I learned about the story of the the Żabińsky family through the public relations of the US film "The zookeeper's wife". The reviews of the film were not good. It was suggested that the original diary of Antonina Żabińska is much more moving. Hence, when I noticed the Hebrew translation of that diary in our public borrowing library, I took it home with me. Among other things, it was an opportunity for me to visit my beloved Warsaw again without checking through Ben Gurion airport.
The book can be roughly divided to three sections. The first one describes the era from the time when the zoo was founded in 1931 until the German invasion in 1939. The second one describes the war era, and the third one describes the rebuilding of the the zoo and the rebuilding of Warsaw after the war. The first part and the third part contain a lot of anecdotes about animals and caring for them, which did not interest me very much. Such anecdotes were present in the middle part as well, but that part also included the story about how the Żabińskis hid Jews in the premises of the zoo during the war, and that interested me very much. I have never thought of myself as capable of such heroism, and thus, I am fascinated with the stories of those who were. According to Wikipedia, 300 people were saved with the help of the Żabińskis. They were honoured as Righteous Amongst the Nations by Israel in 1965.
As with other Righteous Amongst the Nations whose stories I have read, the Żabińskis have not decided one day to do something heroic, nor did they have a sense of commitment to the Jewish people. They have had friends who were in trouble, and they decided to help them. Some of those friends were Jews. And then came the friends of the friends, and theŻabińskis helped them as well. They helped Catholics too. That also came at a cost, although not as horrible cost as was for helping Jews. The Żabińskis were connected with the Home Army, the nationalist Polish underground, which was instrumental in transfering the survivors to a relatively safer places and in providing essential inteligence. When Warsaw's uprising had started in August 1944, Jan Żabiński joined the fighters, and his wife remained to run the life saving operation.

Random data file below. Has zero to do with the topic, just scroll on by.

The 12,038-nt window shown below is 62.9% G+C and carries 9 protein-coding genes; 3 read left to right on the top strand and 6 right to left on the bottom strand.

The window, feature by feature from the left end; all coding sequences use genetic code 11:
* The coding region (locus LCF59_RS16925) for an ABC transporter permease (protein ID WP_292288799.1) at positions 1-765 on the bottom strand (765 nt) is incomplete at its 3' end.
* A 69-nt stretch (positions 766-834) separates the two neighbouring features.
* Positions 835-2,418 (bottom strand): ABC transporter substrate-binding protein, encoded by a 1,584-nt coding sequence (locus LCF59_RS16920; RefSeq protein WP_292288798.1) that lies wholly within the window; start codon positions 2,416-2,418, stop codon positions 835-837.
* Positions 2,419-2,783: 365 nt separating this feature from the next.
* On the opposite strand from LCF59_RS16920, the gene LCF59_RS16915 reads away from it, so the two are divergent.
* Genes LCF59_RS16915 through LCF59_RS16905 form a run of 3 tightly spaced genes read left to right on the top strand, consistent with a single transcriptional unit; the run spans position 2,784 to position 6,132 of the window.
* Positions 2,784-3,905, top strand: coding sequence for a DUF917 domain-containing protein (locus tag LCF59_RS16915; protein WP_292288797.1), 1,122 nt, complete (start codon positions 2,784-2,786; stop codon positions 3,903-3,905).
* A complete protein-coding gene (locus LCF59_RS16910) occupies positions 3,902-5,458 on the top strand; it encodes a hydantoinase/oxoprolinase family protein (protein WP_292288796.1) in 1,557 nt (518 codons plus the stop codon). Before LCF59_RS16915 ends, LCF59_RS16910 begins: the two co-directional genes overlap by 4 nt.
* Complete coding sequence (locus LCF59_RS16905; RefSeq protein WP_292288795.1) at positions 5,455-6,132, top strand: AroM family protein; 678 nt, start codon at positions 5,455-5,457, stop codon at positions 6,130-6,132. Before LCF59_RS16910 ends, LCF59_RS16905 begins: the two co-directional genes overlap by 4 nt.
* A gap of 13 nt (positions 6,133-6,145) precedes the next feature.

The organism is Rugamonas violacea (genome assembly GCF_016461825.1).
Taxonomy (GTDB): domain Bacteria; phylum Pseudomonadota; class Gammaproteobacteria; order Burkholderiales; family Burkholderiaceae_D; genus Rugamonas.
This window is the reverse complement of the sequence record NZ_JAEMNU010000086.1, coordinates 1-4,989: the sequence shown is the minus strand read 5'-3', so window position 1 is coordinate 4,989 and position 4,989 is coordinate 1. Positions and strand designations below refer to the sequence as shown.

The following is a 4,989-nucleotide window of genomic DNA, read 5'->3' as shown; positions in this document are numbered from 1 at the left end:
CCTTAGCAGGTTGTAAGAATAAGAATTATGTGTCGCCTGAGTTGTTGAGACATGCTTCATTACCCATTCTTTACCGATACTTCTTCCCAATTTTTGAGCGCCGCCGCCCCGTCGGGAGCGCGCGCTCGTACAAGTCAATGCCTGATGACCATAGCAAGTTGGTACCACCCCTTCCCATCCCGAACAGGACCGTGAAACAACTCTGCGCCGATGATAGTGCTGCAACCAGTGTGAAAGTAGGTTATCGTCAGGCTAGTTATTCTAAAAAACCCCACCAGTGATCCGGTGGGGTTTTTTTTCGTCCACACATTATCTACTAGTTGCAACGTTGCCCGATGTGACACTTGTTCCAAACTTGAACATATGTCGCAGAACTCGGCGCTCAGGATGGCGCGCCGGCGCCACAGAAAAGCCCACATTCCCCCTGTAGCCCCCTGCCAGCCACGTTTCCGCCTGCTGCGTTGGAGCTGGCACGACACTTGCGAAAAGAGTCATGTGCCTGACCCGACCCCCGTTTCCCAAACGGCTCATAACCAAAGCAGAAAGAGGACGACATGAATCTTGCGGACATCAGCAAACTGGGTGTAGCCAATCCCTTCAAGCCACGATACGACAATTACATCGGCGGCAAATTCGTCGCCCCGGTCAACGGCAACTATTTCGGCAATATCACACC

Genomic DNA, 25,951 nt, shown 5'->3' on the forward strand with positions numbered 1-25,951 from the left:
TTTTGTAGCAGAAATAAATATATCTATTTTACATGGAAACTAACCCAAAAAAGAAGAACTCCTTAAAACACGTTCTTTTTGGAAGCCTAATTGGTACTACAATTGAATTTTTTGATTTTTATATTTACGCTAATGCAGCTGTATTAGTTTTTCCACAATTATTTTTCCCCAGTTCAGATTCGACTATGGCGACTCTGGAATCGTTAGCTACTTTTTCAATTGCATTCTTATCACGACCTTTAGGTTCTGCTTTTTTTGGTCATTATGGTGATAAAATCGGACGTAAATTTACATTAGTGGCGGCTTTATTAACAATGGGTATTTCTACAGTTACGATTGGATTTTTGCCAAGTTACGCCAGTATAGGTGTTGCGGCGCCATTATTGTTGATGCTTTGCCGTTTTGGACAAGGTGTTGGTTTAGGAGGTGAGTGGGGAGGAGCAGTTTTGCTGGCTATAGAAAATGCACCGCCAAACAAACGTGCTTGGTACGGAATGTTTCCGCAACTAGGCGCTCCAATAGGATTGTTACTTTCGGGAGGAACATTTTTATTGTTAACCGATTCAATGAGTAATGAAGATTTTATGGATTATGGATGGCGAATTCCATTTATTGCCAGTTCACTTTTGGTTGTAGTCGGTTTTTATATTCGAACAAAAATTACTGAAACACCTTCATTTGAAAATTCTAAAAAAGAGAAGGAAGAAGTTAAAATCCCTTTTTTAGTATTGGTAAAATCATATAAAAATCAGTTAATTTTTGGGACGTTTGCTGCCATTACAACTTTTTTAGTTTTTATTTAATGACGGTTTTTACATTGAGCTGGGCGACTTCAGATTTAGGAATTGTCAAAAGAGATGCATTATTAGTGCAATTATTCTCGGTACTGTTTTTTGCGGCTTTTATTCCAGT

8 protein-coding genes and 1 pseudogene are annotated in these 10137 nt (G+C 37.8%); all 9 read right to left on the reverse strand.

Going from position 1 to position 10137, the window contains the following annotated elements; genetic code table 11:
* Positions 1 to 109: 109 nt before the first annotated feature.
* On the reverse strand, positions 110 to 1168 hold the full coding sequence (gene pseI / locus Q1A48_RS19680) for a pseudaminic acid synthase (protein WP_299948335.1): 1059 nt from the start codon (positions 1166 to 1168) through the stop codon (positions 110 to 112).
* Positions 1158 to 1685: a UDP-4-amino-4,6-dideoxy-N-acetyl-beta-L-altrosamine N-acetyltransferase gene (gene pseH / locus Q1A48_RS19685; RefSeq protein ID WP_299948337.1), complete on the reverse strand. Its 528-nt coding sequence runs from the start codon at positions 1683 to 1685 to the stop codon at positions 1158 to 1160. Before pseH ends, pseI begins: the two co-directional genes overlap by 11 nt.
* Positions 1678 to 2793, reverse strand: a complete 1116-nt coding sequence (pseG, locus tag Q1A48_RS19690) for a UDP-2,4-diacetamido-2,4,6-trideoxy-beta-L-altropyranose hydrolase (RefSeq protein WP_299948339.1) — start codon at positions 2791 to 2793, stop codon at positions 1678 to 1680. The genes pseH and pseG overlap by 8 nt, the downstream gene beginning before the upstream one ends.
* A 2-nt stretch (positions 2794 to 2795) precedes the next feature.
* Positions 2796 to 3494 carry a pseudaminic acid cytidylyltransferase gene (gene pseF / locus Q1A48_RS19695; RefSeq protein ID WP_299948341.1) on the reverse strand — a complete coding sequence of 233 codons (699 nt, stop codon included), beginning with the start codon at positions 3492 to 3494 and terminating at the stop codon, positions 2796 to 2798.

Antonina Żabiński was apparently blessed with mental abilities that enabled her to deal with the Germans (and then with the Soviet soldiers too: she stopped some of them from raping women who lived in her house). She also had the looks that the Germans favored: she was blond and thin. That explains how she was able to do all that she did. It does not explain how come she was not frozen with fear the whole time, as I suspect I would be. The diary has provided me with a possible answer. During the German occupation, life were not safe for the Poles. Even if you were a Catholic, arbitrary brutal death could come at every moment, just because some German soldier did not like your face. That was even more so when the Soviets got near. Here is what I learned: If your life and the life of your dear ones are at skate the whole time, and there is so little you could do to gurrentee safety, you might have as well done what you believed was the right thing to do.